A general perception in the work environment when someone has reached that executive status is no longer the need to be coached. People are coached through their career with the finish line of a VP, or higher title is seen as the finish line. Now it is up to them to coach those within their teams to become more productive.
That mountain top is the limit those individuals put on themselves. Maybe it is ego or a sense that with the title, they are the ones that know everything and no longer need that added guidance. There is no need to have that second set of eyes or support work through issues. There is no value in getting coached.
On paper, that makes sense. Ken Bower wrote Leadership Coaching: Does It Provide Value? in the Journey of Practical Consulting in the fall of 2012 Vol 4 issue 1 going into that scene where he was asked to provide an ROI for coaching.
As he initially writes, he demonstrated, through qualitative means, that there is business value in leadership coaching. Unfortunately, most executives care most about is the dollar value of what they are getting, which does make sense as all businesses need to have a good understanding of what they are getting out of where they spend money. Trying to explain why money is spent without giving numbers to prove success can be a tough conversation to have.
So Ken decided to try and come up with a way to show that value. He went through a lot of research and started to find numbers. The information was detailed and did give positive data on the importance of coaching. From the start, those numbers are still considered primarily qualitative, yet some quantitative data was creeping in.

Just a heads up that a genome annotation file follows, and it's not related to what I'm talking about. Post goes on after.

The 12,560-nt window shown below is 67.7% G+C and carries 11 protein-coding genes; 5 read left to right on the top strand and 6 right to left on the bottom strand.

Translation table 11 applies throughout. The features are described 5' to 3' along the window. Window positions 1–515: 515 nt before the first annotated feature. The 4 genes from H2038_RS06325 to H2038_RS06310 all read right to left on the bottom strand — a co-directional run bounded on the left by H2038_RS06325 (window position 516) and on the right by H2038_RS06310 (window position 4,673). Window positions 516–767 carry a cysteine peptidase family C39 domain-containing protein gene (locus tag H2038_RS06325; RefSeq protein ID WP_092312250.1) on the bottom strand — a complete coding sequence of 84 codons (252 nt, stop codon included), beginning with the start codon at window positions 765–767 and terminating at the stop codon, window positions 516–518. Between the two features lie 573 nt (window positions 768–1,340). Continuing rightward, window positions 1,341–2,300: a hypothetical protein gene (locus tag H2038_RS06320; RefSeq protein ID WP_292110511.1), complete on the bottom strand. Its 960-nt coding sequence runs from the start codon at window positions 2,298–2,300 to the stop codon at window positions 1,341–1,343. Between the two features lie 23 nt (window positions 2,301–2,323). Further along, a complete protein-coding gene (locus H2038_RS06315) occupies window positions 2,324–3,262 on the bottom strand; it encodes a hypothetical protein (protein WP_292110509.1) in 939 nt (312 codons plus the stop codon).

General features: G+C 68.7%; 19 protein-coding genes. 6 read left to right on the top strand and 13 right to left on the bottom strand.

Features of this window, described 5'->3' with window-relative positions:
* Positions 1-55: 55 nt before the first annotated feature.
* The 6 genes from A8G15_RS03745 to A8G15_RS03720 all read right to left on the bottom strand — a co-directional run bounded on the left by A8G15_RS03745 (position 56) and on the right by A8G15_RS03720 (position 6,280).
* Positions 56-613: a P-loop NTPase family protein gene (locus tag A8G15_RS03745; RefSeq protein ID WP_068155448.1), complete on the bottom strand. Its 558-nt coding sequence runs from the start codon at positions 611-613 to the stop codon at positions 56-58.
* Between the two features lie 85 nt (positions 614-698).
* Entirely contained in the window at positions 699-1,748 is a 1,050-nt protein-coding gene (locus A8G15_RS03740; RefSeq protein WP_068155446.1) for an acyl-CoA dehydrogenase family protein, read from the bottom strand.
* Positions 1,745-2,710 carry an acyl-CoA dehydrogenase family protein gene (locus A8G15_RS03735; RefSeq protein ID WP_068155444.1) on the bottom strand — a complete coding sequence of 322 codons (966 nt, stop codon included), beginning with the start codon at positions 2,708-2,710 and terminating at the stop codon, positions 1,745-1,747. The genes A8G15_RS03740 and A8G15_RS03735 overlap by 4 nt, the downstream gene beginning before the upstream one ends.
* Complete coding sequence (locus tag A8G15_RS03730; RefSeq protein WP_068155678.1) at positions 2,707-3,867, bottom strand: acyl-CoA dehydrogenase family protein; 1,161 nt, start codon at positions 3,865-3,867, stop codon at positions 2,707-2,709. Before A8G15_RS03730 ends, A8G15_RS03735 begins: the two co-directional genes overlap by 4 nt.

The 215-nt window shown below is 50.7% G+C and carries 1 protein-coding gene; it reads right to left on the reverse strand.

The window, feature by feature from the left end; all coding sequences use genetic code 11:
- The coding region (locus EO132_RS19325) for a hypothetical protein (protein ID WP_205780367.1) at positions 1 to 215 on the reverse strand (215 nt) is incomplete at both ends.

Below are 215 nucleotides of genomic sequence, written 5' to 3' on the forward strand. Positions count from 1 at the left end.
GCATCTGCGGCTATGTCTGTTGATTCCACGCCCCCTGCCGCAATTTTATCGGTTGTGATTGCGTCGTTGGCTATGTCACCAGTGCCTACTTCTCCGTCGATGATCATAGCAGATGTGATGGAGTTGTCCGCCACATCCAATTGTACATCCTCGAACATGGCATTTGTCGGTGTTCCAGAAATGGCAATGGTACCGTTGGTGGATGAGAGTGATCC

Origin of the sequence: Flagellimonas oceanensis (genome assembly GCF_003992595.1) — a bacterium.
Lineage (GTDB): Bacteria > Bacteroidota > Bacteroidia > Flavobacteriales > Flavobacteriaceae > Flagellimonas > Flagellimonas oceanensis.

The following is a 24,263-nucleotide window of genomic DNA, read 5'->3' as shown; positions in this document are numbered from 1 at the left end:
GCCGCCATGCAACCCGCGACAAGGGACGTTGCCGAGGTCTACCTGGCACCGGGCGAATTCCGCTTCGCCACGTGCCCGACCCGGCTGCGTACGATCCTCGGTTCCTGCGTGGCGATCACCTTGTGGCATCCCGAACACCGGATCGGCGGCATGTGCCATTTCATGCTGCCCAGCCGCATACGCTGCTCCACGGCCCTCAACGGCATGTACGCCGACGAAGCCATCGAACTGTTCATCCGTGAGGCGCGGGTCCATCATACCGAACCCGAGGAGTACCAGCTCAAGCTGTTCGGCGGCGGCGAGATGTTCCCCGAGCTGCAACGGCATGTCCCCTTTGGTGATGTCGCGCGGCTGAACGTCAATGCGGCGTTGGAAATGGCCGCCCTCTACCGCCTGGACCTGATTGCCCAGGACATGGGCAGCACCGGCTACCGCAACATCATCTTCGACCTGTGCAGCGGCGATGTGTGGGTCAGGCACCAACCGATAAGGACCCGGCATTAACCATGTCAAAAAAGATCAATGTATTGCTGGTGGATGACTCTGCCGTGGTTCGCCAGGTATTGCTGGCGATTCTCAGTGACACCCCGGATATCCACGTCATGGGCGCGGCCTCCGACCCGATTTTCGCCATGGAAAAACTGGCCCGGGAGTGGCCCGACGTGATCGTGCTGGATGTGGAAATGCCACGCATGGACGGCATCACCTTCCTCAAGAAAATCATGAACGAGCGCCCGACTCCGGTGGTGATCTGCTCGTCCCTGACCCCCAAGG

Soon he started to find what he was looking for: an algorithm. Reading through this article, I found that it is not that executives don’t want to be coached; it is giving them the information in the right messaging that they can use. Everyone wants to progress and improve. There will always be higher goals than a mountain top.
Here is what he came across:
Monetary value = Estimated annual economic value of performance improvement x Estimated percentage improvement due to coaching x percentage confidence in this estimate.
the ROI of coaching is calculated as ROI = ((Benefits – Costs) / Cost) x 100
Based on (Dembkowski & Eldridge, 2003).
He also found other variables that could play into determining ROI.
Establish Business Objectives
Tie Communication about Coaching to Objectives
Build a Three-Way Partnership
Studies out there prove the ROI of executive coaching, Anderson, M. C. (2001). Executive briefing: Case study on the return on investment of executive coaching. Retrieved from http://www.findyourcoach.com/roi-study.php. Found a 529% ROI.
BOWER, K. M. Leadership Coaching: Does It Provide Value? Journal of Practical Consulting, [s. l.], v. 4, n. 1, p. 1–5, 2012. Disponível em: https://search.ebscohost.com/login.aspx?direct=true&db=bth&AN=85205118&site=eds-live. Acesso em: 5 Jul. 2021.